Senate Reaches Bipartisan Deal to Renew Federal Unemployment Benefits

The US Capitol in Washington, DC, on March 11, 2014 (Getty/AFP/File, Mark Wilson)
The US Capitol in Washington, DC, on March 11, 2014 (Getty/AFP/File, Mark Wilson)

Senate negotiators struck a bipartisan deal Thursday that would renew federal unemployment benefits for the long-term jobless, allowing for retroactive payments to go to more than 2 million Americans whose benefits expired in late December.

Ten senators, evenly divided among Democrats and Republicans, announced the pact and set up a timeline in which the legislation could pass the Senate in late March.

Its outcome in the House remains up in the air, however. Speaker John A. Boehner (R-Ohio), who has opposed previous Senate plans as insufficient in providing offsetting cuts, did not offer a statement on the new proposal.

With 55 members of the Democratic caucus supporting an extension of unemployment benefits, the five Republican supporters of the legislation provide just enough votes to clear the 60-vote hurdle needed to pass the legislation.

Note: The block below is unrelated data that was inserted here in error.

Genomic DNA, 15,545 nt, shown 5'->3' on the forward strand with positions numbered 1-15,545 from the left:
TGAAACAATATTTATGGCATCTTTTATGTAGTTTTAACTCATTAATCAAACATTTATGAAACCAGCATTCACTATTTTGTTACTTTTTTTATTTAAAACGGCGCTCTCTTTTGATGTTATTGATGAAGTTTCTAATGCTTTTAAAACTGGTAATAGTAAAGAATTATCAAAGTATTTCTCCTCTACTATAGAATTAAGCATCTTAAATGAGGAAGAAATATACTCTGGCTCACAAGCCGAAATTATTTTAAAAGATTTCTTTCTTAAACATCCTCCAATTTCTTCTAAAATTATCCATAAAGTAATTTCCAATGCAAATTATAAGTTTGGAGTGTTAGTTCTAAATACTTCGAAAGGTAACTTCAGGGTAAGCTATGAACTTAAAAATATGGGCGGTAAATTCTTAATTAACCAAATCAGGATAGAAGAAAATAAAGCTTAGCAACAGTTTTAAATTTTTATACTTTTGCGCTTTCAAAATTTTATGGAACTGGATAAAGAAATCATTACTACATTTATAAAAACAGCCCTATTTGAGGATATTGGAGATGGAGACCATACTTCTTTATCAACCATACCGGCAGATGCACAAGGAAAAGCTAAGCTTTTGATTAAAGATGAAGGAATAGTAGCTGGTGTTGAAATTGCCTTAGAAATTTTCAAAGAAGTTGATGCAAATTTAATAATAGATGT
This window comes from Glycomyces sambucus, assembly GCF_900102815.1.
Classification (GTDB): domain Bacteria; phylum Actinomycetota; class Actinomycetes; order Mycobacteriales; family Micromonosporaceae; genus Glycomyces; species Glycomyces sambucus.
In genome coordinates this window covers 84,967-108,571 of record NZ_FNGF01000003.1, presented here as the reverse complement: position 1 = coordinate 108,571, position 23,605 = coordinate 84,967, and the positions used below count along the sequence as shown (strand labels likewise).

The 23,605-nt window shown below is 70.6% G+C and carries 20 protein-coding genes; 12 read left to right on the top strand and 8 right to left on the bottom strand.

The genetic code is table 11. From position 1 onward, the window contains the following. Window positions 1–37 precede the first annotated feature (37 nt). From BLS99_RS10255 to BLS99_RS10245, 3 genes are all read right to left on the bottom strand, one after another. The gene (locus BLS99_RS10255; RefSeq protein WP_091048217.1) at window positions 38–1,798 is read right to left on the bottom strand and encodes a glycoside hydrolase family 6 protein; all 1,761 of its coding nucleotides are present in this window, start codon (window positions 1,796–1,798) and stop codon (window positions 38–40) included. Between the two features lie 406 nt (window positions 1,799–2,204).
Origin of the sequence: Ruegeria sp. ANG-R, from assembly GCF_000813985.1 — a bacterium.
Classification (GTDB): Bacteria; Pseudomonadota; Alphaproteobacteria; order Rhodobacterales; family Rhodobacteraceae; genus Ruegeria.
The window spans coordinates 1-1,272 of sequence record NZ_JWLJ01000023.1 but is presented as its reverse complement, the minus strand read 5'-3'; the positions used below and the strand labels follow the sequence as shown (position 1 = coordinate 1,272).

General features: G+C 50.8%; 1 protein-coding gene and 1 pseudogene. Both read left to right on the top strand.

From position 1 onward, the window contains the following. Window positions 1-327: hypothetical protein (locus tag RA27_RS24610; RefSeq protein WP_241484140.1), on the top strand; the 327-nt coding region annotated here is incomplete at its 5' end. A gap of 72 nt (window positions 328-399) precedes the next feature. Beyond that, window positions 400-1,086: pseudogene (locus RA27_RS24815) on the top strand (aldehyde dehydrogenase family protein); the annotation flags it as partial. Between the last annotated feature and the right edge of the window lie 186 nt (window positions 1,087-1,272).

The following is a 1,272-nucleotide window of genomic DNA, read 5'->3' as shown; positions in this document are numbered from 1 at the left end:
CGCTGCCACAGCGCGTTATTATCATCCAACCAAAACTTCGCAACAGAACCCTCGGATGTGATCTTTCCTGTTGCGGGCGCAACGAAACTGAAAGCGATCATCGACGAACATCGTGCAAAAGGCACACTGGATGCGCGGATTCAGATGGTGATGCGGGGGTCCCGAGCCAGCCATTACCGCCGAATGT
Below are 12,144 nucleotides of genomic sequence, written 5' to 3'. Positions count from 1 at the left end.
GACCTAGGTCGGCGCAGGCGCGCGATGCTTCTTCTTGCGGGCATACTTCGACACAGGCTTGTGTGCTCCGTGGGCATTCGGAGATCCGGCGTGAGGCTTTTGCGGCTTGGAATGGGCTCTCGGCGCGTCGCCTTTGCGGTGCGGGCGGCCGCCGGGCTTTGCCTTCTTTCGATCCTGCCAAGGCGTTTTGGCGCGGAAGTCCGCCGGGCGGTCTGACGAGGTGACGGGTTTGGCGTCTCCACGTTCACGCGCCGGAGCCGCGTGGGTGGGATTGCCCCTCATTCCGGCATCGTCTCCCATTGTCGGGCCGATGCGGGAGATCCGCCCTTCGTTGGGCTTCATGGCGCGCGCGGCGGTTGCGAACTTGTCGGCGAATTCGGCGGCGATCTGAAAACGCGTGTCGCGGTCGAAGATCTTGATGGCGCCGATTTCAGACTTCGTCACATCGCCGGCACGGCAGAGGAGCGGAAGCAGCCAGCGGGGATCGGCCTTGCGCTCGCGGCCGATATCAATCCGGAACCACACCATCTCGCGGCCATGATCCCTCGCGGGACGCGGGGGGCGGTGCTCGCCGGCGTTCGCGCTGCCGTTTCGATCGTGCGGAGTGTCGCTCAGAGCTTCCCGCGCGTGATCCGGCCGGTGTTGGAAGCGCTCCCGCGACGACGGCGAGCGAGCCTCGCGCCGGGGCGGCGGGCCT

“It has now been 75 days since UI expired, and it needs to be renewed. We’re not at the finish line yet, but this is a bipartisan breakthrough,” Sen. Jack Reed (D-R.I.), the lead sponsor of the legislation, said in a statement.

“I’m pleased that we’ve reached an agreement that will get a sufficient number of Republican votes,” lead Republican negotiator Sen. Susan Collins (Maine) told reporters.

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SOURCE:  
The Washington Post

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